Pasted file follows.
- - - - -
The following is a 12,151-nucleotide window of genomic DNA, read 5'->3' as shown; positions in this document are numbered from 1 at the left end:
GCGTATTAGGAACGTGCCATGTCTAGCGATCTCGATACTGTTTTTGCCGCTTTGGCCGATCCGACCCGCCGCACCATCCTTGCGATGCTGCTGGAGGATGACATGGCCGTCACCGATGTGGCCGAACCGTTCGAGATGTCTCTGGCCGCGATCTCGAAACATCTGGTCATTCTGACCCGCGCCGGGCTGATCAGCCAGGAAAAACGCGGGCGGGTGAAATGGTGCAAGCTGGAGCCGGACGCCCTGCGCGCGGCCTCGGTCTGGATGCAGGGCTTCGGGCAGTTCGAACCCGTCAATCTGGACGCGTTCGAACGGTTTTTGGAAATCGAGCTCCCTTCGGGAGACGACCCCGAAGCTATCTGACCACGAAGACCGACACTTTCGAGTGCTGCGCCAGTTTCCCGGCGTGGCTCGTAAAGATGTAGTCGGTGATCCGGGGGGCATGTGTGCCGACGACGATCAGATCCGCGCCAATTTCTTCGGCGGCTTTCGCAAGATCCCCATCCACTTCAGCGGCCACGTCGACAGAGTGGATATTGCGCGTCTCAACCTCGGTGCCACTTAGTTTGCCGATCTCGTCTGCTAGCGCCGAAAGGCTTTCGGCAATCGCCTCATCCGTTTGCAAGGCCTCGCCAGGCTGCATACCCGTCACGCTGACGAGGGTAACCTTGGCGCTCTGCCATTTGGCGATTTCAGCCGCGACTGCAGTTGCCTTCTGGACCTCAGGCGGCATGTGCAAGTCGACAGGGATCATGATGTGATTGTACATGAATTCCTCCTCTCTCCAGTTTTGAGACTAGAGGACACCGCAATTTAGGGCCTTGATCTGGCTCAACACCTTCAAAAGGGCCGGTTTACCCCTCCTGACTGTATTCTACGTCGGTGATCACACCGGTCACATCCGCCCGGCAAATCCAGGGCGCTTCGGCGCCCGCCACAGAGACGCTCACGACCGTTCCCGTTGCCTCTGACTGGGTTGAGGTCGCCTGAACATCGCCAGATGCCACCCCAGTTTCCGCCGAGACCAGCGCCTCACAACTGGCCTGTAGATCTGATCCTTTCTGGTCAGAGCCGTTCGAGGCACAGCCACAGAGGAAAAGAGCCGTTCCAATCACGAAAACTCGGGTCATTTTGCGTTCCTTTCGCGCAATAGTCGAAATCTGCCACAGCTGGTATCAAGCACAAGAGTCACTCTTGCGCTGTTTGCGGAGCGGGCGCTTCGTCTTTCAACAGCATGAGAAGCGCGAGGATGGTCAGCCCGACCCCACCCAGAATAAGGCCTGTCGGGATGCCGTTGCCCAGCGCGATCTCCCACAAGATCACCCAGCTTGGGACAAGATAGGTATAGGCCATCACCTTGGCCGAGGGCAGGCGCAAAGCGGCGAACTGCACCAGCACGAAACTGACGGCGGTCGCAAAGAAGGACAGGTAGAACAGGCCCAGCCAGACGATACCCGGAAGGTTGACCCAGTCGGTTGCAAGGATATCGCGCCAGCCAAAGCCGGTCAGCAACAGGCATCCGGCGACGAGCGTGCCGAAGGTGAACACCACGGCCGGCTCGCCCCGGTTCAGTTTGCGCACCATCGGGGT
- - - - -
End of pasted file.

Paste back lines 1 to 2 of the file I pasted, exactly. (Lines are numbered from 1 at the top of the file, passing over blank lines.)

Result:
The following is a 12,151-nucleotide window of genomic DNA, read 5'->3' as shown; positions in this document are numbered from 1 at the left end:
GCGTATTAGGAACGTGCCATGTCTAGCGATCTCGATACTGTTTTTGCCGCTTTGGCCGATCCGACCCGCCGCACCATCCTTGCGATGCTGCTGGAGGATGACATGGCCGTCACCGATGTGGCCGAACCGTTCGAGATGTCTCTGGCCGCGATCTCGAAACATCTGGTCATTCTGACCCGCGCCGGGCTGATCAGCCAGGAAAAACGCGGGCGGGTGAAATGGTGCAAGCTGGAGCCGGACGCCCTGCGCGCGGCCTCGGTCTGGATGCAGGGCTTCGGGCAGTTCGAACCCGTCAATCTGGACGCGTTCGAACGGTTTTTGGAAATCGAGCTCCCTTCGGGAGACGACCCCGAAGCTATCTGACCACGAAGACCGACACTTTCGAGTGCTGCGCCAGTTTCCCGGCGTGGCTCGTAAAGATGTAGTCGGTGATCCGGGGGGCATGTGTGCCGACGACGATCAGATCCGCGCCAATTTCTTCGGCGGCTTTCGCAAGATCCCCATCCACTTCAGCGGCCACGTCGACAGAGTGGATATTGCGCGTCTCAACCTCGGTGCCACTTAGTTTGCCGATCTCGTCTGCTAGCGCCGAAAGGCTTTCGGCAATCGCCTCATCCGTTTGCAAGGCCTCGCCAGGCTGCATACCCGTCACGCTGACGAGGGTAACCTTGGCGCTCTGCCATTTGGCGATTTCAGCCGCGACTGCAGTTGCCTTCTGGACCTCAGGCGGCATGTGCAAGTCGACAGGGATCATGATGTGATTGTACATGAATTCCTCCTCTCTCCAGTTTTGAGACTAGAGGACACCGCAATTTAGGGCCTTGATCTGGCTCAACACCTTCAAAAGGGCCGGTTTACCCCTCCTGACTGTATTCTACGTCGGTGATCACACCGGTCACATCCGCCCGGCAAATCCAGGGCGCTTCGGCGCCCGCCACAGAGACGCTCACGACCGTTCCCGTTGCCTCTGACTGGGTTGAGGTCGCCTGAACATCGCCAGATGCCACCCCAGTTTCCGCCGAGACCAGCGCCTCACAACTGGCCTGTAGATCTGATCCTTTCTGGTCAGAGCCGTTCGAGGCACAGCCACAGAGGAAAAGAGCCGTTCCAATCACGAAAACTCGGGTCATTTTGCGTTCCTTTCGCGCAATAGTCGAAATCTGCCACAGCTGGTATCAAGCACAAGAGTCACTCTTGCGCTGTTTGCGGAGCGGGCGCTTCGTCTTTCAACAGCATGAGAAGCGCGAGGATGGTCAGCCCGACCCCACCCAGAATAAGGCCTGTCGGGATGCCGTTGCCCAGCGCGATCTCCCACAAGATCACCCAGCTTGGGACAAGATAGGTATAGGCCATCACCTTGGCCGAGGGCAGGCGCAAAGCGGCGAACTGCACCAGCACGAAACTGACGGCGGTCGCAAAGAAGGACAGGTAGAACAGGCCCAGCCAGACGATACCCGGAAGGTTGACCCAGTCGGTTGCAAGGATATCGCGCCAGCCAAAGCCGGTCAGCAACAGGCATCCGGCGACGAGCGTGCCGAAGGTGAACACCACGGCCGGCTCGCCCCGGTTCAGTTTGCGCACCATCGGGGT